high deductible plans

Posts Tagged: high deductible plans


5 Ways to Better Manage a High Deductible

So you’ve got a health plan with a (gulp) high deductible. That’s pretty common these days, so you’re not alone. In fact, a good chunk of the plans sold on the insurance exchanges are high deductible health plans (HDHPs).

High deductible plans are great because they cost less when it comes to the monthly premium. But you need to be prepared for when, or if, the bills start coming in.

Here are five things you can do now to make managing your deductible easier.

1)  Save save save

One of the worst things you can do if you have a HDHP is to go without savings sufficient to cover your deductible. This is why all HDHPs come paired with a Health Savings Account option. HSAs let you save money tax-free. If you’re going to save for medical expenses anyway, why not get a break on taxes too? If your health plan is through your employer, they may already be making contributions to your HSA. In addition, you might also consider putting in your  own monthly contribution, as most employers only contribute enough to fund the full deductible over the course of an entire year. If you want the savings to build up faster, you’ll need to kick in some funds yourself.

2) Know what’s excluded

Because of the Affordable Care Act, all health plans must provide preventive care free of cost. That means these services won’t count towards your deductible. It’s also common for plans to exclude certain co-pays or have a separate deductible for prescription drugs or for out-of-network providers. What you don’t want is to be in a situation where you thought you were fulfilling your deductible when you uhh, really weren’t.

3) Understand family deductibles

Do you have your spouse or children on your health plan? Each member of the family may have a separate deductible. To make things more confusing, there are no standard rules for how plans calculate these. Each individual member may just need to meet their deductible separately. Or it may be the case that one member of the family must meet the entire family deductible for coverage for everyone to start. Check with your health plan if you’re unsure.

4) Know the plan year

Most plans use the calendar year (January to January) for resetting deductibles. However some use a fiscal or academic year. Also keep in mind that the deductible year could be different from the rollover period for FSAs or HRAs for your plan.

5) Reevaluate if needed

HDHPs tend to work best for people who either don’t use a lot of health care or who, if they are sick, have a lot saved up. If you anticipate a lot of expenses year after year, you may find a lower deductible plan works better. Don’t be afraid to switch plans at your next opportunity if this feels like you–remember, you won’t lose any money left in your HSA if you choose to do this. HSA funds belong to you once they are in your account, regardless of if you change plans or employers.




In with the New, Out with the Old: A Quick Comparison of 2013 & 2014’s Health Plan Costs

It’s time to say good-bye to 2013’s insurance and hello to 2014.

How did you fare in 2013? Some new research from eHealth looked at the average amount that Americans paid towards health insurance this last year. We tried to compare this to the plans available in the insurance exchanges for 2014.

According to eHealth, in 2013, the average individual premium was $197 for a basic plan, and $247 for a comprehensive plan.

And the average annual deductible for an individual was $3,319.


So can you expect to do better or worse in 2014?

There aren’t a lot of solid numbers on the 2014 plans being offered on the exchanges. But even if there were, there are a couple things to keep in mind: For one thing, the plans being sold on the exchanges are generally better than those that were sold up until now: they must meet some minimum standards by covering a set of basic Essential Health Benefits. In addition, many people will be eligible for a tax subsidy, which will help offset their premium (you can calculate your subsidy here).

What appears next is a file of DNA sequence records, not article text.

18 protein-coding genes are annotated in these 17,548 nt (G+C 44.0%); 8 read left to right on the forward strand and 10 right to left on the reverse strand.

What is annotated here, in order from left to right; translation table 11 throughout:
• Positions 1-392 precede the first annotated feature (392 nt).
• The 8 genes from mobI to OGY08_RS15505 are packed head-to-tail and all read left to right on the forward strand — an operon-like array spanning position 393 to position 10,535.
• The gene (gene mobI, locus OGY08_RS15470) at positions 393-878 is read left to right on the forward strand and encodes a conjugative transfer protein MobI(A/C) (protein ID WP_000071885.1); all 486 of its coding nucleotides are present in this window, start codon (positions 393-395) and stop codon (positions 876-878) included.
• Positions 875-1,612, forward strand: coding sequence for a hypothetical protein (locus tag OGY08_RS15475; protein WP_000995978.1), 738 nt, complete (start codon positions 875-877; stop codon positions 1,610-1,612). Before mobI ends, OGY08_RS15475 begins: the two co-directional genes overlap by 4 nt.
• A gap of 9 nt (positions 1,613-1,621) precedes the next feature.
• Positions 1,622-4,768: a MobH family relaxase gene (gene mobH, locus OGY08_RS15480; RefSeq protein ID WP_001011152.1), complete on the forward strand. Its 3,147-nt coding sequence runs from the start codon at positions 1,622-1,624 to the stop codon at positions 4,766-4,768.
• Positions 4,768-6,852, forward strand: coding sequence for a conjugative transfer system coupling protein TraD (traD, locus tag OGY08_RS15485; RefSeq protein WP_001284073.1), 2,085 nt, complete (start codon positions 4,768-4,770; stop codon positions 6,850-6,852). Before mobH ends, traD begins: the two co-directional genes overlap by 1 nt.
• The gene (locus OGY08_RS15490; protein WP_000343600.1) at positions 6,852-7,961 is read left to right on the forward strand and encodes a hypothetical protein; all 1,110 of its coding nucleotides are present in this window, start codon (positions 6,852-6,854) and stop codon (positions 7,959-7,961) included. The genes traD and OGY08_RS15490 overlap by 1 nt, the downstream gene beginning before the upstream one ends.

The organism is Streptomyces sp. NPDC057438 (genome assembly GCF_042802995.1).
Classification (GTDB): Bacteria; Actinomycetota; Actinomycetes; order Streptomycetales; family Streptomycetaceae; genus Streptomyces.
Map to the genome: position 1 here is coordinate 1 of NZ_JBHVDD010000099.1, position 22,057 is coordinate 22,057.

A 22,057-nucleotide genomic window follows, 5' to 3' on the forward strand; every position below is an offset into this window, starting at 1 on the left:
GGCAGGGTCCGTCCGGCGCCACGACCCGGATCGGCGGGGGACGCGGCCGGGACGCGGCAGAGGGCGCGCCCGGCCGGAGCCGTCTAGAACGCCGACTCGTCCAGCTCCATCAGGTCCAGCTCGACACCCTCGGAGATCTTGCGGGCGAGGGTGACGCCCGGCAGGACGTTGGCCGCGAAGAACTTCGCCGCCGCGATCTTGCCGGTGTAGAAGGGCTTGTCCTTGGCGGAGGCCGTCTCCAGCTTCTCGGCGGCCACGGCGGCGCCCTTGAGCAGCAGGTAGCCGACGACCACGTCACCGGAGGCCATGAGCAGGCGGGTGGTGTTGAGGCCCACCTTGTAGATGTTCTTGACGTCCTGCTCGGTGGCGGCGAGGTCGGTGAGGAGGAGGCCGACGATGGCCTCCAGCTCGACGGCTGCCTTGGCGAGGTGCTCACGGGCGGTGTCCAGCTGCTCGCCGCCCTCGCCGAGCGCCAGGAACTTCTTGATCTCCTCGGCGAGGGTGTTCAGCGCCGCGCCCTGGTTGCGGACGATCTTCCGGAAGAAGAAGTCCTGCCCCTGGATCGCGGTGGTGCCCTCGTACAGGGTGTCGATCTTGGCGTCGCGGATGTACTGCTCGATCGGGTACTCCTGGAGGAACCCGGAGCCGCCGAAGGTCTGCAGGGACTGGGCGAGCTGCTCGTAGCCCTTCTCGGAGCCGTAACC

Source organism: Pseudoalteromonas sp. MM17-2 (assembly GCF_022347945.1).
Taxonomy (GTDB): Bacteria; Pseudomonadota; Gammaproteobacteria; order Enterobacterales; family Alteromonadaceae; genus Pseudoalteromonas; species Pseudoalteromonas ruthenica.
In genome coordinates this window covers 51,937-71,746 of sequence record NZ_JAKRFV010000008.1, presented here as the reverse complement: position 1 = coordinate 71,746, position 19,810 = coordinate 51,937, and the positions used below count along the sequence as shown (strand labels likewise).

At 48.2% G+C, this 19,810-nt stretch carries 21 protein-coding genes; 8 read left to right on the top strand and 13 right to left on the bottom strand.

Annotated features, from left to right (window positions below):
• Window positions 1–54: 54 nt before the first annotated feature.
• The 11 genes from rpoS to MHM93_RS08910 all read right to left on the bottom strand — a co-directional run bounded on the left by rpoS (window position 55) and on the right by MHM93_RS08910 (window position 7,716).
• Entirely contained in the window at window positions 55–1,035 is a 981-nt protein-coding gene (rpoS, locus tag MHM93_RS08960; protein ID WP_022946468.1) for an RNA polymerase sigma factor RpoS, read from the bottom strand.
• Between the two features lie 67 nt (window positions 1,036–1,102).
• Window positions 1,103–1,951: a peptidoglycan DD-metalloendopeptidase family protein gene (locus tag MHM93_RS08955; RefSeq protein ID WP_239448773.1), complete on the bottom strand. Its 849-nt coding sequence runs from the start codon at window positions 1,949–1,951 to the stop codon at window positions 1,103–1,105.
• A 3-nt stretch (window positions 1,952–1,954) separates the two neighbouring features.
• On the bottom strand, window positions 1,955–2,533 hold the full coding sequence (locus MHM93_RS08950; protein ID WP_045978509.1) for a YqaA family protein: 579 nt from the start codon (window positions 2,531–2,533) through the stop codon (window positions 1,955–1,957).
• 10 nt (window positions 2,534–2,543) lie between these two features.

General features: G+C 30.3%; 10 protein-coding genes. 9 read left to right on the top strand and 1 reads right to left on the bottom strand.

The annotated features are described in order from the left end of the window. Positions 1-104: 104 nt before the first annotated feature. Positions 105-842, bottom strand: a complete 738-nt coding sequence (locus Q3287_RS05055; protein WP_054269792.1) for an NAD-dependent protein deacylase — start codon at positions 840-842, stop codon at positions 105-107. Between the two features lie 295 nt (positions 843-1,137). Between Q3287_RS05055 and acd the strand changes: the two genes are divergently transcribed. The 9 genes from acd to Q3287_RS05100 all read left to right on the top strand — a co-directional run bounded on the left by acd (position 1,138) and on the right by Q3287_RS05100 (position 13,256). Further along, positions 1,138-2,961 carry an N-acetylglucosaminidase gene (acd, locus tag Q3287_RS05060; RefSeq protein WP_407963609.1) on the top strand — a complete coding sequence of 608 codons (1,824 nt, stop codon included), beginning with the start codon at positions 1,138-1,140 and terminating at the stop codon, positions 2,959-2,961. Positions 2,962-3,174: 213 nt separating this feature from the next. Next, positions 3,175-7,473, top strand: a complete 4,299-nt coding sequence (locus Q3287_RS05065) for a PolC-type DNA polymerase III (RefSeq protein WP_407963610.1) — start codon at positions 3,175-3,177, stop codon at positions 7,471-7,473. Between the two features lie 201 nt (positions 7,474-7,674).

Some research found that the average premium for a health exchange plan is $328. But that doesn’t really tell us much when it’s averaged across all plans, in all geographies, and for all ages.

For example, for a 27-year-old, that plan would be $163 for a basic Bronze plan or $240 for more comprehensive Silver plan.

And across all states, the average premium for a pretty comprehensive Silver plan ranges from $192 to $516.

When it comes to deductibles, the plans on the exchanges range from an average deductible of $4,300 (for a Bronze plan) to $2,500 (for a Silver plan). Or if you wanted to get the best of plans (Platinum) your deductible could be as low as $167.


Well, that’s a lot of numbers. So what’s the moral for 2014?

We’d probably sum it up to say that some people may end up with more costly insurance. But most of them will probably enjoy having better coverage or even getting a subsidy on their premium. And either way, you’re likely to be amongst the crowd that has a high-deductible plan – this seems like a trend that isn’t going away soon.

Let us know how your 2014 is shaping up – and how Simplee can help you manage your costs in the New Year!



What does “Deductible Waived” on Co-Pays Mean (And Is It a Good Thing)?

When you see what your health plan’s co-pays are, it’s easy to tell how much you’d pay for a doctor’s visit, lab test, or x-ray. But what does it mean when the “Deductible is Waived” for the co-pay? And will this cost you more or less in the end?

Normally, you are responsible for paying your full deductible before your insurance pays anything towards your health care. However, some plans will waive the deductible for certain services, usually office visits or emergency care if you’re admitted to a hospital.

Let’s say your co-pay for a doctor’s visit is $25 and your deductible is $1,500. If the doctor charges $200 for a visit, you would normally pay the $200 yourself and it would be applied to your deductible. If the co-pay is waived, you’ll just pay $25.

Sounds like a good deal right?

Maybe, maybe not. Waived co-pays can be a great deal if you are pretty healthy and do not expect to meet your deductible. They’ll allow you to skip over paying the full charge and only be responsible for the co-pay. They can also save you a lot of money if you are ever admitted to a hospital from the emergency department.